From foundations to theatre seating to road embankments EPS geofoam is inherently multi-functional. EPS geofoam enables engineers, architects and builders to design for key geosynthetic functions and select the best combination of products to achieve project goals. Watch a geofoam foundation installation on a passive house project in Oregon.
| || |
Geotechnical engineers have long recognized the usefulness of lightweight fill to reduce load strain. Traditional lightweight materials used in embankment construction include chipped bark, sawdust, dried peat, fly ash, slag, cinders, cellular concrete, lightweight aggregates, shredded tires, and seashells. A major advantage of using geofoam as fill material in embankments is that it is up to 50 times less massive than other lightweight fills, thus providing:
- Maximum available right-of-way for road construction
- Faster construction schedule
- Lower traffic impact
- Comparatively clean construction near waterways
- Reduced labor
- Minimal future maintenance
Doing More with Less
The philosophy of “less is more” has permeated almost every facet of modern life – construction engineering notwithstanding. EPS geofoam is a perfect fit, giving designers a unique product that works in conjunction with other, more traditional materials to solve construction problems with unprecedented strength and flexibility.
EPS geofoam enables engineers, architects, builders and other industry professionals to design by function, that is, to focus on the key geosynthetic functions they’re looking for in a particular project, then select the best combination of products to achieve the goals most cost efficiently.
EPS geofoam provides several unique functions not available with other types of geosynthetic materials. This multi-functionality replaces the need for many different products to achieve the desired results, making EPS geofoam highly cost effective. At the same time, EPS geofoam products work very well as a complementary resource with EPS geofoam-based composites and new synergies enabling end users to design with even greater flexibility and more options, not to mention unique results that would not be otherwise attainable.
EPS geofoam products help reduce and absorb the impacts of naturally occurring forces such as gravity and earthquakes rather than trying to strengthen or stiffen a structure to resist the forces. By working with, rather than against these forces, EPS geofoam gives engineers more flexible solutions to construction challenges.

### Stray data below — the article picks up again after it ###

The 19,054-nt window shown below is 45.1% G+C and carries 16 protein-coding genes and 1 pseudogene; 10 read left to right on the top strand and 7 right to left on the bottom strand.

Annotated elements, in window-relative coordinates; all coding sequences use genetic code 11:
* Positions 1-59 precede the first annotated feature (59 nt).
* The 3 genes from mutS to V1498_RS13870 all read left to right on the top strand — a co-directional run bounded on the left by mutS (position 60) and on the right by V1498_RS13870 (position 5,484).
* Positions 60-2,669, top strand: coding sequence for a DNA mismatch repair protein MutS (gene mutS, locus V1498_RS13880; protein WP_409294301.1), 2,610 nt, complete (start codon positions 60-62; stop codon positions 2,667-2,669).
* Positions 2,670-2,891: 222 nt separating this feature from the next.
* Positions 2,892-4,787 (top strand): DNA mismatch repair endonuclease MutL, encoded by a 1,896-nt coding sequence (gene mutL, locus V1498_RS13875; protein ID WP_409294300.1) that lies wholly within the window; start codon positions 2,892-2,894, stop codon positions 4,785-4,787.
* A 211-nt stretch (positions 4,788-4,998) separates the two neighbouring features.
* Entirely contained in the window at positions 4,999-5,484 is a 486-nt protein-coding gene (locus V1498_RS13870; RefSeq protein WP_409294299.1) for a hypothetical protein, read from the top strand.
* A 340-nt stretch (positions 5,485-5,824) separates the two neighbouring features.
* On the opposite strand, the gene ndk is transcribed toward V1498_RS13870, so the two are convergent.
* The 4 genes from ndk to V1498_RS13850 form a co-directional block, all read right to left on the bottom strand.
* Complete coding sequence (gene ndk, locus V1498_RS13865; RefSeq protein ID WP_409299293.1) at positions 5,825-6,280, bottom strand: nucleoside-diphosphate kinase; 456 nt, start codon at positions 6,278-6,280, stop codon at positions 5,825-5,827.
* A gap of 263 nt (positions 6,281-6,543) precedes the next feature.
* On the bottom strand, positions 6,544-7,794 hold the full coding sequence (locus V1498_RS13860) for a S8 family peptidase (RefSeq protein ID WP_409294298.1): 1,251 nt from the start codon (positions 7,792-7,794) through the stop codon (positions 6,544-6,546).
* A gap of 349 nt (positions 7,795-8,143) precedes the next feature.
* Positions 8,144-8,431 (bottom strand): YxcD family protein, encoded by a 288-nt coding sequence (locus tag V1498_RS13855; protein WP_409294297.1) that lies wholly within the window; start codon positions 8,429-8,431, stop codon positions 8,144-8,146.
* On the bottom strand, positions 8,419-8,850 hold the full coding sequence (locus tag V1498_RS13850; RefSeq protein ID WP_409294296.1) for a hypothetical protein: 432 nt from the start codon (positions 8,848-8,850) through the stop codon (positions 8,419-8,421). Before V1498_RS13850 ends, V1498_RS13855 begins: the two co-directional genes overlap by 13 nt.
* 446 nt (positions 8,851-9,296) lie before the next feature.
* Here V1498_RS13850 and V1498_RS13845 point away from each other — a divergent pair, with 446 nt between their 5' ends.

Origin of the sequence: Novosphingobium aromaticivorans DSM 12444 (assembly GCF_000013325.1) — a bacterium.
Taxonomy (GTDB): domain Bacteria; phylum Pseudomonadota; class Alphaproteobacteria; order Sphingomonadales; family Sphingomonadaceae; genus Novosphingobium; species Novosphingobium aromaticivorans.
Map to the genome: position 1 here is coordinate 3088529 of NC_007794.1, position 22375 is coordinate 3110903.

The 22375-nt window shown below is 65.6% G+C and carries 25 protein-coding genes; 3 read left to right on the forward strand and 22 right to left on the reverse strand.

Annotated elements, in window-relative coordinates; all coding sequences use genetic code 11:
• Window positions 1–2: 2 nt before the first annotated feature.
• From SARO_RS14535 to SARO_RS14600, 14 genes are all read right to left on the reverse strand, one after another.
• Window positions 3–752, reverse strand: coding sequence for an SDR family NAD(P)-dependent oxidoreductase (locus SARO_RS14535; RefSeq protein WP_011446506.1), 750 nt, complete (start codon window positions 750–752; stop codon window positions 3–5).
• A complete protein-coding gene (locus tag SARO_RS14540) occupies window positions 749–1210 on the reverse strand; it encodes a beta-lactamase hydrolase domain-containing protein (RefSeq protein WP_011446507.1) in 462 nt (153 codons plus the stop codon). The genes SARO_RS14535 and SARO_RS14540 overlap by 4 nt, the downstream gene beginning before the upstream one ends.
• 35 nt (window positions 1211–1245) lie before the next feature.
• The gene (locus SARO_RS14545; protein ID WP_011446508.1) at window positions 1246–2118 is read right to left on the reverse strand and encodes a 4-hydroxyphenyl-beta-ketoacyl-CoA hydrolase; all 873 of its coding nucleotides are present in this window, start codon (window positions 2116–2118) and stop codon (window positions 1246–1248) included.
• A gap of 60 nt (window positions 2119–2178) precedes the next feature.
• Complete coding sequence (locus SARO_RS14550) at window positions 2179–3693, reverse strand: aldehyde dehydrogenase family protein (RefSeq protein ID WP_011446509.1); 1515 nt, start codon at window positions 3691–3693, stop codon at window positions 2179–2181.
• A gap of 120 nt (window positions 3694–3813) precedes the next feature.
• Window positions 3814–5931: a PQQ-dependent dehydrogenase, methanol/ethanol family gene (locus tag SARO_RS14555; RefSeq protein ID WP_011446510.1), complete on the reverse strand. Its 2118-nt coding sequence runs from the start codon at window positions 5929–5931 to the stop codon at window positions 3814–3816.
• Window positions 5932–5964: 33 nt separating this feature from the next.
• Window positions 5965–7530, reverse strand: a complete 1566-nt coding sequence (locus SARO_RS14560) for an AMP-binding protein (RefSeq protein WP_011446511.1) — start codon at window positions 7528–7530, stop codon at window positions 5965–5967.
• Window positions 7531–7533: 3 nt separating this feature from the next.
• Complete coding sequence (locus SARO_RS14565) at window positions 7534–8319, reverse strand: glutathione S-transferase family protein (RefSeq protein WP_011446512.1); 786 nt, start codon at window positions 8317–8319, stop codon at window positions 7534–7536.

The two key properties that make EPS geofoam so attractive in design and construction are its low density for stress and deformation-related construction problems, and its thermal insulation properties that help combat frost-heave problems.
The density of EPS geofoam is controlled during the manufacturing process, and ranges from 15 to 22 kg/m3 for lightweight fill applications. This low density is only about 1-2% of the density of soil and rock, making EPS geofoam a superior, ultra lightweight fill material that significantly reduces the stress on underlying subgrades. The lighter load reduces settlements and boosts stability against bearing and slope failures.
Because it is approximately 98% to 99% air by volume, geofoam is a very efficient thermal insulator. EPS geofoam can be produced with higher densities to obtain the higher R-values preferred for insulation purposes, as well as to achieve lower deformation. EPS geofoam has been used in road and airfield pavements and railway track systems, beneath refrigerated storage buildings, sports arenas and storage tanks to prevent ground freezing and heaving, and in below-ground building segments to reduce seasonal heating and cooling requirements.
Other notable geofoam properties include:
- High compressive strength – makes EPS geofoam durable and resistant to damage over time
- Low moisture absorption – moisture absorption rates increase as density increases, but are still minimal
- Low interface friction – in direct shear tests, the interface friction between sand and EPS geofoam is comparable to the internal friction of sand alone
*Information provided by and obtained from http://www.epsindustry.org/other-applications/geofoam
*Image provided by http://www.epsindustry.org/